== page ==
Development & Alumni Relations Office 

Dr Lavinia Loughridge, MB BCh BAO (1930 – 2014)

Lavinia Loughridge studied medicine at Queen’s, graduating with First Class Honours in 1954 and winning many prizes. After graduation she worked at Hammersmith Hospital and later became the first female consultant at Westminster Hospital in London, where she specialised in nephrology and general medicine.

Dr Loughridge was involved in the first renal transplant programme and the early use of artificial dialysis machines, and contributed to several research papers on these subjects, including  “Renal Transplantation in man”, (BMJ 1963) which described the use of immunosuppressants to prevent the rejection of donor kidneys. 

She was also a dedicated and popular teacher of medical students and young physicians and was described by one of her colleagues as “one of the most outstanding physicians of her generation”.

She became assistant dean for medical admissions at Chelsea and Westminster Hospital and was Vice President and Senior Censor of the Royal College of Physicians between 1993 and 1995, which she regarded as a huge honour and privilege.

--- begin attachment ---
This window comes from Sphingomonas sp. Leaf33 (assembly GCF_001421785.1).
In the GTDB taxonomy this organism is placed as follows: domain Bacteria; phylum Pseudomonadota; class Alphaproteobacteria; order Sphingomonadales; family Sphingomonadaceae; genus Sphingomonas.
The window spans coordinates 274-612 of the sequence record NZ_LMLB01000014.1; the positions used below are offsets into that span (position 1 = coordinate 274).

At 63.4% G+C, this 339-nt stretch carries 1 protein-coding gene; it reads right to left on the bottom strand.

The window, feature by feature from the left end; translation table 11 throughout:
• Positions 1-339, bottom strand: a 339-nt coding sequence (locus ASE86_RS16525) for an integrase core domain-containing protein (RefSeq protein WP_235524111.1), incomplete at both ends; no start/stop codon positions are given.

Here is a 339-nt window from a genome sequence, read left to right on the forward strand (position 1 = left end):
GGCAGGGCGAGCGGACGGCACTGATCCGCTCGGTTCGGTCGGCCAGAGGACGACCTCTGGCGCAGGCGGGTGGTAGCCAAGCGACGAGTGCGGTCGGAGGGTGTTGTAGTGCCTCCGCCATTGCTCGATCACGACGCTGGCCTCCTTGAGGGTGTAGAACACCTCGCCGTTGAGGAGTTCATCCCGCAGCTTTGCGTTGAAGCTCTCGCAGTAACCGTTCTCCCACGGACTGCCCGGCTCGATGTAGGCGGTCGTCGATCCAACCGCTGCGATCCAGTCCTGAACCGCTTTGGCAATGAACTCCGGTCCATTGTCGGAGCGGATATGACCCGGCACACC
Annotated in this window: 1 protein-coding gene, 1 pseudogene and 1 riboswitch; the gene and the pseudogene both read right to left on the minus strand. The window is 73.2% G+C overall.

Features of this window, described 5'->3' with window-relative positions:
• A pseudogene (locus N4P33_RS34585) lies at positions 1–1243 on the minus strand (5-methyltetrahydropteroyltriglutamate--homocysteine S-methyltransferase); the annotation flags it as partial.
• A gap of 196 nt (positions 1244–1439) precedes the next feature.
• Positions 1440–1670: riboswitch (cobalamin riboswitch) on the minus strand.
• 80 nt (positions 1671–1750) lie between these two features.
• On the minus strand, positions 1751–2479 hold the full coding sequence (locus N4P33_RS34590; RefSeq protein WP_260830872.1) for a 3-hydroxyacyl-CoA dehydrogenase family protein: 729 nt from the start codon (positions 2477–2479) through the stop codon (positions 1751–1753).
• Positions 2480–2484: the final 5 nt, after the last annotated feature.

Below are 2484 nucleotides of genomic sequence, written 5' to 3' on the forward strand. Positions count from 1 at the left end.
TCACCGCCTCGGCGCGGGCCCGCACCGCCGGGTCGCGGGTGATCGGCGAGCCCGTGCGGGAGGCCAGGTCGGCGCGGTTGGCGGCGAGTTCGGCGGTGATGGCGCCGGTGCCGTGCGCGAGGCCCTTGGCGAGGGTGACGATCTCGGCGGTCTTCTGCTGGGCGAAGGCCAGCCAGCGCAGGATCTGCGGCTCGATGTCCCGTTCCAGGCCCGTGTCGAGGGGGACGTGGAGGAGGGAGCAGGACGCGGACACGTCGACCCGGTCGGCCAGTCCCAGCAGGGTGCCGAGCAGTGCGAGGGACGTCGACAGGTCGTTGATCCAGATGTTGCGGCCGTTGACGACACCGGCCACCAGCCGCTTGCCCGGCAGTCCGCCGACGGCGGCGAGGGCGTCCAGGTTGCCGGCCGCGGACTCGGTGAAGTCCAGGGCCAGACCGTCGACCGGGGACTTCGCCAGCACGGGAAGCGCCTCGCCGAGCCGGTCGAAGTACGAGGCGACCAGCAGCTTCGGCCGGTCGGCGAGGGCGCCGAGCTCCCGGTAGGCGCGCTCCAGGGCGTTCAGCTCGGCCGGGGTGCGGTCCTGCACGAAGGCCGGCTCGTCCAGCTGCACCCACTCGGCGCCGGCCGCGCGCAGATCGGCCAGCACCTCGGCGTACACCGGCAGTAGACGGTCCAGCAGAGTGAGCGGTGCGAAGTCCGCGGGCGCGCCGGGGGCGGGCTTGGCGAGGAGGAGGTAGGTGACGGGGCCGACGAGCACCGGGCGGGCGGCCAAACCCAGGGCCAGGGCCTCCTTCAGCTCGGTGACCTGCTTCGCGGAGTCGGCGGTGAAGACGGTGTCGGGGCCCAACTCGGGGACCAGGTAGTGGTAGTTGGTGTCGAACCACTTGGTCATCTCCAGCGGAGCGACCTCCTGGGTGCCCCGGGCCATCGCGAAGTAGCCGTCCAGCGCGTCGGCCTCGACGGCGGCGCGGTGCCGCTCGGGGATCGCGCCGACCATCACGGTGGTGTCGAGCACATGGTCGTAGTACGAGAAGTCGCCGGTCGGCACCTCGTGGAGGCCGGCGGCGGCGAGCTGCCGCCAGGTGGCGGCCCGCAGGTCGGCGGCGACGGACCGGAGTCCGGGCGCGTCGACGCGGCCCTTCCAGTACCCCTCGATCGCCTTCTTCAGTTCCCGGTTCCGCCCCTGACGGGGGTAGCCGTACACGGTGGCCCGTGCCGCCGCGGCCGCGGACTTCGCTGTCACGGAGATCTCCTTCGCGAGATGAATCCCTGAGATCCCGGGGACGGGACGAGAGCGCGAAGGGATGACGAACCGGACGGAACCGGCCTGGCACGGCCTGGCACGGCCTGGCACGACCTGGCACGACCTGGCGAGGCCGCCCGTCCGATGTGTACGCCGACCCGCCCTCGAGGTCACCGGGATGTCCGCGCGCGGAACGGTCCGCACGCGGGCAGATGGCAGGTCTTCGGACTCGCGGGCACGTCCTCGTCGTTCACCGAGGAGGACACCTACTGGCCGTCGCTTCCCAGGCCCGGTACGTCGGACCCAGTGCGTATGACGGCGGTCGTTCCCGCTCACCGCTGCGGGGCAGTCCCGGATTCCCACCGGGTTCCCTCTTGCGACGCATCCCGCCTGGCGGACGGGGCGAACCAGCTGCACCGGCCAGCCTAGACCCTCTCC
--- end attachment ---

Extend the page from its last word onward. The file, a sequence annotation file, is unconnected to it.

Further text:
After retirement from the NHS in 1995 Dr Loughridge continued to see patients at the Cromwell Hospital, and enjoyed being able to practise the piano and share her love of music, art and travel with her second husband, Professor John Bunker, who died in 2012.

She always enjoyed returning to Belfast, where she gave a talk on “Renal Failure – Then and Now” for the Ulster Medical Society in 1983, and attended medical graduates’ reunions at Queen’s whenever she could.  

Lavinia Loughridge is survived by her daughter Juliet, a former opera singer, her son Jonathan, a consultant gastroenterologist, and her two grandchildren.

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